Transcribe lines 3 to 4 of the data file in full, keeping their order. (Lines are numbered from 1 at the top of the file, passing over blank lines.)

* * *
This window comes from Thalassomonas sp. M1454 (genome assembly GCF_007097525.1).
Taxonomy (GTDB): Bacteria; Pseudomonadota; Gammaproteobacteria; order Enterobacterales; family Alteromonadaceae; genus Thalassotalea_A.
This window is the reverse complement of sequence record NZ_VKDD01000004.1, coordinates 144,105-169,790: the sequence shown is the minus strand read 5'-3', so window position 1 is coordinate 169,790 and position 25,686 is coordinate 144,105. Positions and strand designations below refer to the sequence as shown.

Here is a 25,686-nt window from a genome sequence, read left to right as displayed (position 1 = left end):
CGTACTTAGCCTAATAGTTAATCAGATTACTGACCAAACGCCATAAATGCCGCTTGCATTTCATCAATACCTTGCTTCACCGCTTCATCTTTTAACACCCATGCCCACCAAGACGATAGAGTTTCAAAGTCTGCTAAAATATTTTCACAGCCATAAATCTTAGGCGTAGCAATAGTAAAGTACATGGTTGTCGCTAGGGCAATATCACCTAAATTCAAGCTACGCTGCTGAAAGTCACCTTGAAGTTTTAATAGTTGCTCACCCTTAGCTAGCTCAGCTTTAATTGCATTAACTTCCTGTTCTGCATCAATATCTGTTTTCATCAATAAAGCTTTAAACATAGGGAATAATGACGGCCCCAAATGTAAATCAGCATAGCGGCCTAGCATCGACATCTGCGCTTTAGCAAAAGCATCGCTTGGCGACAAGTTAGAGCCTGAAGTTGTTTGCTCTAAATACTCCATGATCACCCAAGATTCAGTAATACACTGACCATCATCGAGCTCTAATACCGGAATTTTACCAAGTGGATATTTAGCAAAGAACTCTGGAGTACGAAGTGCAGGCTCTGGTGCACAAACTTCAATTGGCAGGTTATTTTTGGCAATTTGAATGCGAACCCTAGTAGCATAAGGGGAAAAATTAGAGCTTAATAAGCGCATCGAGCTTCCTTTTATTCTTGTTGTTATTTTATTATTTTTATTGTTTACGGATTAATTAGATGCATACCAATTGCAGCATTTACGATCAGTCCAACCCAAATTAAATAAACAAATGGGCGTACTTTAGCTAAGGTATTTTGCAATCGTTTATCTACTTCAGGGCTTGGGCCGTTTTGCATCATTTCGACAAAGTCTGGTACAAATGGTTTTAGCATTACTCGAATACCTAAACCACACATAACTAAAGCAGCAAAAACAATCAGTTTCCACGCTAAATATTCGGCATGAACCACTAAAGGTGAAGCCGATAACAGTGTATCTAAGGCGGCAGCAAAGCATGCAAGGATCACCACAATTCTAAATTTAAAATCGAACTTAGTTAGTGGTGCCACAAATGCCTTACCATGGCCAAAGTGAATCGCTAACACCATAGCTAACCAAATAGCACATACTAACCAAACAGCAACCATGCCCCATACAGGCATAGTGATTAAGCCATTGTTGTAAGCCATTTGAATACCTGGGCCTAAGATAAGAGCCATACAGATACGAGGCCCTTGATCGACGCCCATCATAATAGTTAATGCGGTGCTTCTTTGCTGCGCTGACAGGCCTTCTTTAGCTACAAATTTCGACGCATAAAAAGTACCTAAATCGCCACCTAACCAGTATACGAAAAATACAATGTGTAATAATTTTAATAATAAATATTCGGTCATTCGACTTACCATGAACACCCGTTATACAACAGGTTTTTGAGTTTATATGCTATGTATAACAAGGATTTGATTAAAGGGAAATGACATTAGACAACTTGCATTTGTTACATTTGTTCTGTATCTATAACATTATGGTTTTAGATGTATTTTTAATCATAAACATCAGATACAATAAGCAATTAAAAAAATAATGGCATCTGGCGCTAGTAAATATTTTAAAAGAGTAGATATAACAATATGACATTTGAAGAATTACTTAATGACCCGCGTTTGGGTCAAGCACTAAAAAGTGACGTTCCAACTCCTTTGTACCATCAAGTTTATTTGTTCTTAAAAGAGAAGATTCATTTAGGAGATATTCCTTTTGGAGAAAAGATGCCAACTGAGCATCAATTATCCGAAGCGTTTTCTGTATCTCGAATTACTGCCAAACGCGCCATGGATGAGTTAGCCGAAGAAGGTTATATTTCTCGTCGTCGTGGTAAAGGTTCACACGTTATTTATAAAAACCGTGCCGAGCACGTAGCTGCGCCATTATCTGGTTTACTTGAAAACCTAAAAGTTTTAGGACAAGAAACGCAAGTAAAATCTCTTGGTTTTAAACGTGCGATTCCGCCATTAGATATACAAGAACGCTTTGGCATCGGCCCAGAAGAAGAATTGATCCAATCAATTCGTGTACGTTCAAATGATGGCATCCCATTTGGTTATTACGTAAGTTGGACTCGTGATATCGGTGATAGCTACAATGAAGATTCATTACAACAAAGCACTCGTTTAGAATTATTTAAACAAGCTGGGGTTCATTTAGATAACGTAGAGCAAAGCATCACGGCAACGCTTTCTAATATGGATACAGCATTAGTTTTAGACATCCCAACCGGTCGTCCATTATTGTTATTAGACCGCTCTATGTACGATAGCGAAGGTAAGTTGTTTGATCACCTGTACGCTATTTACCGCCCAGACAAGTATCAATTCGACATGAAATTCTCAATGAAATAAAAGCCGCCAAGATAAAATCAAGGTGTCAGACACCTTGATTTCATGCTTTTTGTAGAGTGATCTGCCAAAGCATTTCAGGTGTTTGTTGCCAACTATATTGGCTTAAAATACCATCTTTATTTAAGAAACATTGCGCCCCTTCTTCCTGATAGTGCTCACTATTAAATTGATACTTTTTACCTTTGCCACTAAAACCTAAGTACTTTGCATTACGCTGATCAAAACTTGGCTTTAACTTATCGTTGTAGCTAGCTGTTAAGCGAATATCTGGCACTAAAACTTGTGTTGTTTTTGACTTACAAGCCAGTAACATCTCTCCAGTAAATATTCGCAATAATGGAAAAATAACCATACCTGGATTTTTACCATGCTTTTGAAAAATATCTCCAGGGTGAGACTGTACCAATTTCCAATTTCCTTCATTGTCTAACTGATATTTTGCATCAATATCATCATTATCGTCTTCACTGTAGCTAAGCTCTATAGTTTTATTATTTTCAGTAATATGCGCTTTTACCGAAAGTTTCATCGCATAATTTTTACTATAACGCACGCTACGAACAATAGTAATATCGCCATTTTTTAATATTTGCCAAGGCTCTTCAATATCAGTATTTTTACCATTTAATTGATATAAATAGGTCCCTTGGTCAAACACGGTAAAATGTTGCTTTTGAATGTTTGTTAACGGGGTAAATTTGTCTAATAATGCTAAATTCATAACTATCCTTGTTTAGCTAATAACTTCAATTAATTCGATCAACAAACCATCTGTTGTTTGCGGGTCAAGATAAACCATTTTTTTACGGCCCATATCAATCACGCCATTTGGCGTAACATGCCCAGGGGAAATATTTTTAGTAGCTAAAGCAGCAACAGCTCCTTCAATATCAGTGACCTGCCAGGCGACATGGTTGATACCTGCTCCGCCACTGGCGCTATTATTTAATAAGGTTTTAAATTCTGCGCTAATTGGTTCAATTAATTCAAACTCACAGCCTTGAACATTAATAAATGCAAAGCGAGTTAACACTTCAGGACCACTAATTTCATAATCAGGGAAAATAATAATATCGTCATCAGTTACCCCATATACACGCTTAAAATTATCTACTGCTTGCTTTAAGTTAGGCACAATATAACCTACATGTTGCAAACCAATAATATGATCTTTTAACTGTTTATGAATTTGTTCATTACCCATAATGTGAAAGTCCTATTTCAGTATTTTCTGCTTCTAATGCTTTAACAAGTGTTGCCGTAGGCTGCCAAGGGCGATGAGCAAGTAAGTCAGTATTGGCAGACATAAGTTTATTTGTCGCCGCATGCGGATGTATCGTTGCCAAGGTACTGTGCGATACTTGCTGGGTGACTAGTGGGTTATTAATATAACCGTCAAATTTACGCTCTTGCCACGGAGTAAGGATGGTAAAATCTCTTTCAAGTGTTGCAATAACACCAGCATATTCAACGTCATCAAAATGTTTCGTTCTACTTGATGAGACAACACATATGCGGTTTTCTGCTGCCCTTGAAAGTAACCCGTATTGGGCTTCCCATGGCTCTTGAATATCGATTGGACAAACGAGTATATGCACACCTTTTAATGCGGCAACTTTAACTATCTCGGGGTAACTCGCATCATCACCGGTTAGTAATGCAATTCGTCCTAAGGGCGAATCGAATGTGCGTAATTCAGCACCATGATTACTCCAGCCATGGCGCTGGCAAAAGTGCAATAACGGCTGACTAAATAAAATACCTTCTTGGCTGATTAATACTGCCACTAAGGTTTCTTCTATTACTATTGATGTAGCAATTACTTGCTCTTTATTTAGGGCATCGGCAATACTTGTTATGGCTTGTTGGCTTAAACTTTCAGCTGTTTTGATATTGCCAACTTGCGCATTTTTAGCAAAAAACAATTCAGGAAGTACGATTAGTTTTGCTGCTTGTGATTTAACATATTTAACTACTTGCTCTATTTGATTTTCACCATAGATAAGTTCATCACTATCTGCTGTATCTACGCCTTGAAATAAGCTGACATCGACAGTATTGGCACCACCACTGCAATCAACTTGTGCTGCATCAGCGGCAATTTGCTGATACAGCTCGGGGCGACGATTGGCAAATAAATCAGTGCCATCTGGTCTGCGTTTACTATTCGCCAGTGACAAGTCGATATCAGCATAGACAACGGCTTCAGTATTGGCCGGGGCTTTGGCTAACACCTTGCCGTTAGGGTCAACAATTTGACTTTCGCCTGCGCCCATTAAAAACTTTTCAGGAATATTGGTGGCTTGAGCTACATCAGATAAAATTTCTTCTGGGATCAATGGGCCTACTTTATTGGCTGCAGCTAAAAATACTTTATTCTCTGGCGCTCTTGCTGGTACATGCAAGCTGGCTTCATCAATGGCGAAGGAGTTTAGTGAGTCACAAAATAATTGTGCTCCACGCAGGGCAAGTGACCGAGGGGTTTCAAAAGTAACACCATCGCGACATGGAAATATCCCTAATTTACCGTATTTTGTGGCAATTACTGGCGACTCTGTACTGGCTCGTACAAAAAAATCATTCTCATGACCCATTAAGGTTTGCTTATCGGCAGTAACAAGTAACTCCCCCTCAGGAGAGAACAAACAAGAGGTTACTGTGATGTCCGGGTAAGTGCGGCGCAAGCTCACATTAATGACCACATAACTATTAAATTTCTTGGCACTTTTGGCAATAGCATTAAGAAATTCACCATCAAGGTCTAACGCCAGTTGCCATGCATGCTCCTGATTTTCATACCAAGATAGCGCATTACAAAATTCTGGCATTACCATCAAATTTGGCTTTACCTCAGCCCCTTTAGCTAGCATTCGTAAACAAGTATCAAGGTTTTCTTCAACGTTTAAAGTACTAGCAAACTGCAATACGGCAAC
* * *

This window is the reverse complement of sequence record NZ_VKDD01000004.1, coordinates 144,105-169,790: the sequence shown is the minus strand read 5'-3', so window position 1 is coordinate 169,790 and position 25,686 is coordinate 144,105. Positions and strand designations below refer to the sequence as shown.

Here is a 25,686-nt window from a genome sequence, read left to right as displayed (position 1 = left end):